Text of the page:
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As far as I know, all RCDs / GFCIs sense leakage current by differential measurement between active and neutral with a current transformer. Both the active and neutral wires will pass through the transformer.

I have tried without success to find references on why we cannot simply pass the earth wire through the current transformer instead. Is this because some other kind of leakage or noise can occur on this wire that does not represent a fault condition?

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  • \$\begingroup\$ The method you are describing is an ELCB and is often used as a plugin adapter for safety in situations where cable damage is a possibility, such as a lawn mower. \$\endgroup\$
    – Majenko
    Jan 7, 2017 at 9:35

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I feel the GFCI (Ground Fault Circuit Interrupter) is slightly mis-named, as it is intended to trip if any current leaks in or out of the circuit, regardless of the path it takes.

If there is a fault, the "missing" current need not flow through the ground wire that goes by the GFCI - it might flow from a kettle, through you, to the water pipe, and then to ground, with no current flowing through the ground pin in the outlet.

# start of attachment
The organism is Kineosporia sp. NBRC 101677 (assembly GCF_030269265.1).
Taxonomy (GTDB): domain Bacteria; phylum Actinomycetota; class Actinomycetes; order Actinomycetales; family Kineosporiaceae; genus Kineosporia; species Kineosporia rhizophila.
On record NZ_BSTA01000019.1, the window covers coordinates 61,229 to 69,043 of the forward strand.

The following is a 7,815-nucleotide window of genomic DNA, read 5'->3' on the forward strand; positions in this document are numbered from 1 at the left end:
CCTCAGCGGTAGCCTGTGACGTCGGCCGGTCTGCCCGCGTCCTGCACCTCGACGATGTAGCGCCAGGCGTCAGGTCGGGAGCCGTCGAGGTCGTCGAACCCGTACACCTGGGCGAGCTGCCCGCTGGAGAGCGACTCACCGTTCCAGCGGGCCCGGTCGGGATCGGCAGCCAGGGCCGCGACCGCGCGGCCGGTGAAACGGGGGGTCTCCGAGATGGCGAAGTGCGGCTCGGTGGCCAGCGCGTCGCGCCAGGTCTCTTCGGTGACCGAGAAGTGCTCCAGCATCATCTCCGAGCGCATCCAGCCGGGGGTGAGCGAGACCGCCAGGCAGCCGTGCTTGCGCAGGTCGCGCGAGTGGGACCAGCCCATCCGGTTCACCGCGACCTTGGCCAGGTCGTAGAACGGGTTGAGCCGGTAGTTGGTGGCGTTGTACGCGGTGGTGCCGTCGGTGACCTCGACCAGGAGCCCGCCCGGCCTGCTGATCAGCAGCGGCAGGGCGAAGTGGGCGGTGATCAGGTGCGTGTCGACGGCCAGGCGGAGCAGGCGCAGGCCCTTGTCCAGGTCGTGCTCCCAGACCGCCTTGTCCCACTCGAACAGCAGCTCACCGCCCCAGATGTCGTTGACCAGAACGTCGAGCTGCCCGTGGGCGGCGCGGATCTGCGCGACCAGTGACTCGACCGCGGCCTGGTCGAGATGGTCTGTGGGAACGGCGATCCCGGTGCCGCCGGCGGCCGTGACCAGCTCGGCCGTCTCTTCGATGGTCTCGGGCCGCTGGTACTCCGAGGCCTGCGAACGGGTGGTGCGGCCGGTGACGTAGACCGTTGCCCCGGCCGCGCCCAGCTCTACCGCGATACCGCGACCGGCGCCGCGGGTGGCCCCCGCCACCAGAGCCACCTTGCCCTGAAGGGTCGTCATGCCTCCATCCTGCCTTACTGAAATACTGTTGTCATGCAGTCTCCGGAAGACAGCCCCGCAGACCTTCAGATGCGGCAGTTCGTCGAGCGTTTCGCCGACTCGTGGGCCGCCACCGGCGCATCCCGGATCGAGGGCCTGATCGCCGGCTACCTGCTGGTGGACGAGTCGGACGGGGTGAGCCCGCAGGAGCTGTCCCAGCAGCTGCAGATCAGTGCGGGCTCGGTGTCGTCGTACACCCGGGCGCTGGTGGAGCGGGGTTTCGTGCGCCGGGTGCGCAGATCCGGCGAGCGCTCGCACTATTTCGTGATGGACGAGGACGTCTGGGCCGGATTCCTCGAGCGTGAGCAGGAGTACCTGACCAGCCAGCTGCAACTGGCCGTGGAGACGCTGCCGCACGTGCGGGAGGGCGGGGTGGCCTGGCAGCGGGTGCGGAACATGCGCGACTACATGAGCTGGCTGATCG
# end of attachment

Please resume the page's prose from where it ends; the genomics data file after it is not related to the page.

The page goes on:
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    \$\begingroup\$ Thanks for your answer, and to others who answered. All the answers were helpful and it was difficult to choose which to accept. \$\endgroup\$
    – user133493
    Jan 7, 2017 at 2:16
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why we cannot simply pass the earth wire through the current transformer
instead [?]

There are 3 wires: hot, neutral, earth. Hot and neutral are intended to power the load. Earth is untended as a safety ground.
So far, so good.

Let's imagine that you are measuring current only though the earth lead, and you are not measuring anything else. A victim accidentally touches the hot and the cold water pipe. The residual current will go through the victim, but will not happen to go through the earth lead on which you are sensing current.

By the way, there are plenty of appliances that don't have the 3rd prong for earthing at all.

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Sensing current on the earth/ground wire does not detect leakage current to ground not to the ground pin of the outlet. For example, a hairdryer used in a bathroom by someone sitting in a bathtub and it gets dropped into the water. The current leakage path is through the water and/or body to the plumbing.

Also, the used arrangement allows a GFCI to safely replace a two-prong outlet where there is no ground connected.

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It's because if there is a fault, the current may not be passing through the ground line. It may be passing through you, or something else. The current through the line and neutral should always be equal, and when they are not, there is some kind of fault, which may or may not involve the ground line.

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